The “pronoun battle” presently waged in schoolrooms across the nation will find no engagement in Catholic schools in the Omaha area.
This, thanks to the Catholic Archdiocese of Omaha’s published “Pastoral Guidelines for Gender Dysphoria.”
According to the guidelines, gender identity issues will be treated as a psychological malady (i.e., gender dysphoria) rather than a social construct meriting protection under anti-discrimination statutes and policies.
“It is necessary to affirm, first and foremost, that ‘the dignity of the human person is rooted in his creation in the image and likeness of God’,” says the archdiocese in the document. “This image and likeness finds its expression in each of the two sexes as they provide an ‘image of the power and tenderness of God, with equal dignity though in a different way’.
“Thus, male and female are unique and complementary in their physical, moral, and spiritual aspects.”
The document outlines five “Guiding Principles,” to be respected when addressing gender dysphoric students. Number three states:
“The study of man’s relation to God is rooted in the unity of body and soul. The soul of man and his relation to God cannot be separated from the bodily expression of this identity. One’s gender is determined by one’s biological sex; there can be no separation between the two.”
Relatedly, the archdiocese’s “Policy on Human Sexuality” requires all school staff to act toward a person according to birth sex. Students will also be required to act, dress and use bathrooms in the same way. There will be no participation on sports teams opposite of a student’s biological sex.
“God created you the way you are. And [it’s] best we are able to help them to embrace that and to be grateful for that,” diocesan spokesperson, Deacon Tim McNeil, told KETV Channel 7.
McNeil also made clear the policy isn’t to be construed as making gender dysphoric students unwelcome.
“Our philosophy going ahead is truth and love. We share the truth with our students and their families,” he said. “At the same time, we bring forth our love and compassion. We would still admit that student. However, we would lay out what the expectations are with the student and parents.”
With the publication of the gender dysphoria guidelines, the archdiocese is making those expectations clear for students, their parents, and school staff, whether paid or volunteer.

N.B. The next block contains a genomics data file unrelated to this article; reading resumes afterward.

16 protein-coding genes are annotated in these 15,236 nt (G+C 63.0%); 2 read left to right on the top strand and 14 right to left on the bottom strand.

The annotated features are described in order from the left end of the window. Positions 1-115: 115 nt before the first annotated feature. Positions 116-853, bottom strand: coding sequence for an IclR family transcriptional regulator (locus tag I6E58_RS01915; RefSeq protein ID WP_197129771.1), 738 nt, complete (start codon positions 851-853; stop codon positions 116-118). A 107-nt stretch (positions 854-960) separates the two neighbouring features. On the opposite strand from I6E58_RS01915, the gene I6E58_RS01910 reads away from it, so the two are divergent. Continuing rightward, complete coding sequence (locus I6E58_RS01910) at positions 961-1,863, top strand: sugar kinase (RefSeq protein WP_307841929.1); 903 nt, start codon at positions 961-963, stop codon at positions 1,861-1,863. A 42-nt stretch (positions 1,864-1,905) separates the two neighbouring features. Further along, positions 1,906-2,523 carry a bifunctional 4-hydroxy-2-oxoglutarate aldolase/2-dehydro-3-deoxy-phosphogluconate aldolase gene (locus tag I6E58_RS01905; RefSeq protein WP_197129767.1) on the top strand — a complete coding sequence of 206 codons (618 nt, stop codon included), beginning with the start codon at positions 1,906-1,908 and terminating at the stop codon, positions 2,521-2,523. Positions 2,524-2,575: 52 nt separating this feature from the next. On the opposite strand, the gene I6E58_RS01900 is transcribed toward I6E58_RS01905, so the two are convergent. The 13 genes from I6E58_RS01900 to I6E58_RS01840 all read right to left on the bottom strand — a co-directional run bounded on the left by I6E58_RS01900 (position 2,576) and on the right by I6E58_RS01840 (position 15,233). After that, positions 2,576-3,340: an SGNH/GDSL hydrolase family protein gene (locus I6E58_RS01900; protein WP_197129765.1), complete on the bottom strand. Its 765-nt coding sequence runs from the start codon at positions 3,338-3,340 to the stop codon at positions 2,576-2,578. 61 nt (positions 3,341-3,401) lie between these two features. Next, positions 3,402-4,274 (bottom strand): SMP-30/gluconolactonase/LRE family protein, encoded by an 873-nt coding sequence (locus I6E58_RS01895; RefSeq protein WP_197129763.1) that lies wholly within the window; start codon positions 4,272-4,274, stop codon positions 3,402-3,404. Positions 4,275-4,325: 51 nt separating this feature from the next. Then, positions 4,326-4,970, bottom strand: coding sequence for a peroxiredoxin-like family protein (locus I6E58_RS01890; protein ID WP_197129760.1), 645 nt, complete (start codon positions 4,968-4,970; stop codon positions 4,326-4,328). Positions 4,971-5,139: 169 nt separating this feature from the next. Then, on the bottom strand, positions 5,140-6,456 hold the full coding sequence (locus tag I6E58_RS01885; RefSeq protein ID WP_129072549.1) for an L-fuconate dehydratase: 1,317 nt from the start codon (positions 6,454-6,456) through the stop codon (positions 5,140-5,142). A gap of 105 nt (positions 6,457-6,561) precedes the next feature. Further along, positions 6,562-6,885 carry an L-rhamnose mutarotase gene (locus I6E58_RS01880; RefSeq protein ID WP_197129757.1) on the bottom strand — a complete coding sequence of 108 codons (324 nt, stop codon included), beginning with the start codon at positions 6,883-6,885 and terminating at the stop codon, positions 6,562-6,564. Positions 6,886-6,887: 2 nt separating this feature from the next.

“For those who might be confused by it all, that’s where we have to come alongside and, without imposing, to really accompany them and walk with them on this journey and hopefully to accept that which God has created,” McNeil explained.
The Archdiocese of Omaha oversees 70 schools in eastern Nebraska. The policies outlined are not new, but rather a codification of existing practices in response to a request for clarification from teachers and administrators dealing with increasing instances of students expressing gender dysphoric behavior.
The policy is not without critics, as members of the LGBTQ community consider it exclusionary.
However, public pressure campaigns that have been successful when employed against public schools have been met with stiff resistance when turned against Catholic and other parochial schools.
“[T]he simple fact is that a Catholic school exists to teach the Catholic faith, and its employees undermine that mission if they publicly reject Catholic moral principles,” Patrick Reilly of the Cardinal Newman Society wrote in the National Catholic Register, addressing a situation where a Catholic school’s job offer was rescinded from a prospective coach in a same-sex marriage.
Attempts to overturn the Church’s position through the courts have met similarly unfruitful results with judges routinely dismissing lawsuits, citing exemptions to anti-discrimination laws enjoyed by religious groups.
Groups taking similar positions on gender also include religious K-12 school systems sponsored by Protestant denominations and non-denominational churches as well.